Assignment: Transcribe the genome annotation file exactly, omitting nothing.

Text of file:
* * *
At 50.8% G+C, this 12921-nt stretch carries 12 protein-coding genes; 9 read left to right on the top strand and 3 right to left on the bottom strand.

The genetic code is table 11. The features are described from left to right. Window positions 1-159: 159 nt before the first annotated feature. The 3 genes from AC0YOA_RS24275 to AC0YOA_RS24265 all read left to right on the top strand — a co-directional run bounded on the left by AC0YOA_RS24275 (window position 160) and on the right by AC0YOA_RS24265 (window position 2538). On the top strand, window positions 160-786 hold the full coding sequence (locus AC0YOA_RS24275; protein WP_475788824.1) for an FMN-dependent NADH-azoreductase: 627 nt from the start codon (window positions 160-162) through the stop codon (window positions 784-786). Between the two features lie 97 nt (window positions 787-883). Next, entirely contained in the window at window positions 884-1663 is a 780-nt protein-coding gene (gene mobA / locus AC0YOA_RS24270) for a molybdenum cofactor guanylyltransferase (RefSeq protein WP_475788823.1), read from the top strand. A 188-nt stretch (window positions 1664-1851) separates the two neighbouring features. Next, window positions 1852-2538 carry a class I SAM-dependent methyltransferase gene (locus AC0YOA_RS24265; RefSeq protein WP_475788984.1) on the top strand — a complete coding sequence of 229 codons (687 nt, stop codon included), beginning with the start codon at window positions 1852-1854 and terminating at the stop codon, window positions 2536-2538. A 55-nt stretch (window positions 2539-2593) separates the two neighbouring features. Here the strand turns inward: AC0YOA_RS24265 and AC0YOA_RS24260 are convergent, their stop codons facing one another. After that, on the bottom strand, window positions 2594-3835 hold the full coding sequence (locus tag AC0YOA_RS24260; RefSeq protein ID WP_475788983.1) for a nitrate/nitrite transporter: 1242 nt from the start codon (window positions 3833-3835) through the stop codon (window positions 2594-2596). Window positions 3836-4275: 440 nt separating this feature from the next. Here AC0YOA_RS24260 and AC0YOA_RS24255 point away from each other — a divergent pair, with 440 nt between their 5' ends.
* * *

At 50.8% G+C, this 12921-nt stretch carries 12 protein-coding genes; 9 read left to right on the top strand and 3 right to left on the bottom strand.

The genetic code is table 11. The features are described from left to right. Window positions 1-159: 159 nt before the first annotated feature. The 3 genes from AC0YOA_RS24275 to AC0YOA_RS24265 all read left to right on the top strand — a co-directional run bounded on the left by AC0YOA_RS24275 (window position 160) and on the right by AC0YOA_RS24265 (window position 2538). On the top strand, window positions 160-786 hold the full coding sequence (locus AC0YOA_RS24275; protein WP_475788824.1) for an FMN-dependent NADH-azoreductase: 627 nt from the start codon (window positions 160-162) through the stop codon (window positions 784-786). Between the two features lie 97 nt (window positions 787-883). Next, entirely contained in the window at window positions 884-1663 is a 780-nt protein-coding gene (gene mobA / locus AC0YOA_RS24270) for a molybdenum cofactor guanylyltransferase (RefSeq protein WP_475788823.1), read from the top strand. A 188-nt stretch (window positions 1664-1851) separates the two neighbouring features. Next, window positions 1852-2538 carry a class I SAM-dependent methyltransferase gene (locus AC0YOA_RS24265; RefSeq protein WP_475788984.1) on the top strand — a complete coding sequence of 229 codons (687 nt, stop codon included), beginning with the start codon at window positions 1852-1854 and terminating at the stop codon, window positions 2536-2538. A 55-nt stretch (window positions 2539-2593) separates the two neighbouring features. Here the strand turns inward: AC0YOA_RS24265 and AC0YOA_RS24260 are convergent, their stop codons facing one another. After that, on the bottom strand, window positions 2594-3835 hold the full coding sequence (locus tag AC0YOA_RS24260; RefSeq protein ID WP_475788983.1) for a nitrate/nitrite transporter: 1242 nt from the start codon (window positions 3833-3835) through the stop codon (window positions 2594-2596). Window positions 3836-4275: 440 nt separating this feature from the next. Here AC0YOA_RS24260 and AC0YOA_RS24255 point away from each other — a divergent pair, with 440 nt between their 5' ends.